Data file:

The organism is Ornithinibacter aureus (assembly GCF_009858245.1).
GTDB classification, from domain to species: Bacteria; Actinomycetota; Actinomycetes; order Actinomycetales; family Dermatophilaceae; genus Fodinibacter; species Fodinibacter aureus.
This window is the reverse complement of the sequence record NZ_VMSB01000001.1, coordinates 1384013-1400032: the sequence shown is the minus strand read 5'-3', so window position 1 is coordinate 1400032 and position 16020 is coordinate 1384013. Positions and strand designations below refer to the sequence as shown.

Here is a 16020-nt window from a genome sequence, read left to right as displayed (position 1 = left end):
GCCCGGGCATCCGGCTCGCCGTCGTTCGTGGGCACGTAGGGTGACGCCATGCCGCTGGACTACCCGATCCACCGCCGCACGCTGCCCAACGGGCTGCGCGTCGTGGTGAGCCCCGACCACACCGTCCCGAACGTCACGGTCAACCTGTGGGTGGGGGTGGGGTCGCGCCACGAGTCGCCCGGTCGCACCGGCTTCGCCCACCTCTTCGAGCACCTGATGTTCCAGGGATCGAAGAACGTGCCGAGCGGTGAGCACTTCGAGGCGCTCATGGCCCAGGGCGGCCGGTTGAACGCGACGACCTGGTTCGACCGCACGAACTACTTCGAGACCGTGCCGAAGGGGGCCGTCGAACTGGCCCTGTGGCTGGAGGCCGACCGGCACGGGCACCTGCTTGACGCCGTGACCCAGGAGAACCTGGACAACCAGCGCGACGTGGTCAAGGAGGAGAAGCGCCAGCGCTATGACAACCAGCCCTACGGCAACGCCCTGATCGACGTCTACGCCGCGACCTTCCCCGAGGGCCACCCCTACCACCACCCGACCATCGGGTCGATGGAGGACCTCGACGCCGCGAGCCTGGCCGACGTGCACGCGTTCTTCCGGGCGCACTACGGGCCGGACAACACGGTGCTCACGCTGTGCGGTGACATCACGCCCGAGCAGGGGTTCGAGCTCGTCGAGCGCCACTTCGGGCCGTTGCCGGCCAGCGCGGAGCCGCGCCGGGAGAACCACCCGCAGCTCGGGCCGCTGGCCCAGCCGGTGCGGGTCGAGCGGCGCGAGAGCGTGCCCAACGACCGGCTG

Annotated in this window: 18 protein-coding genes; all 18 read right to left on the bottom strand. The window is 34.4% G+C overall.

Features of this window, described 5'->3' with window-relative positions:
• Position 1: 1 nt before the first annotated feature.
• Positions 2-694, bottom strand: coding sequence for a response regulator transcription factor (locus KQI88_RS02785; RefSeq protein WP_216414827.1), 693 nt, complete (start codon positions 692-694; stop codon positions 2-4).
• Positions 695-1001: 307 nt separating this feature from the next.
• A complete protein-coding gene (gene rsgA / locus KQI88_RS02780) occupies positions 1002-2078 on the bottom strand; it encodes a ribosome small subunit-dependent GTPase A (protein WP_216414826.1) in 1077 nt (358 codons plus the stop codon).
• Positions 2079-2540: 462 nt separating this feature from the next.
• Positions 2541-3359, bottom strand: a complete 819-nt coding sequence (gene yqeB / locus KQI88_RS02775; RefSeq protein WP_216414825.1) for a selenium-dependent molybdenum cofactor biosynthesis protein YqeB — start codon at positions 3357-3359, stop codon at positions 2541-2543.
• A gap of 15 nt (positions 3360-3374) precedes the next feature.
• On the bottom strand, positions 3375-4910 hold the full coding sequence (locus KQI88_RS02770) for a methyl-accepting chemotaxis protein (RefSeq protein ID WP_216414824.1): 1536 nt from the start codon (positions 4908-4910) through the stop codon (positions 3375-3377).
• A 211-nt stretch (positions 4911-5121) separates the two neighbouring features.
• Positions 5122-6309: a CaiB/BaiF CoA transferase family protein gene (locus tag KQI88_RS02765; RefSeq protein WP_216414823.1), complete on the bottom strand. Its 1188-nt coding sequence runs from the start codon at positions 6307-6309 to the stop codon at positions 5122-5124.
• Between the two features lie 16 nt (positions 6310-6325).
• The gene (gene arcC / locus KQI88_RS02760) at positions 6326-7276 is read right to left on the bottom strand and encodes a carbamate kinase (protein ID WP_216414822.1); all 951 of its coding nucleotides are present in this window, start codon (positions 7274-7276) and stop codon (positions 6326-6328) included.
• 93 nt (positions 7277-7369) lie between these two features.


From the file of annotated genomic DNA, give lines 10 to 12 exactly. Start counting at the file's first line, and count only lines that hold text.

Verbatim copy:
• Positions 695-1001: 307 nt separating this feature from the next.
• A complete protein-coding gene (gene rsgA / locus KQI88_RS02780) occupies positions 1002-2078 on the bottom strand; it encodes a ribosome small subunit-dependent GTPase A (protein WP_216414826.1) in 1077 nt (358 codons plus the stop codon).
• Positions 2079-2540: 462 nt separating this feature from the next.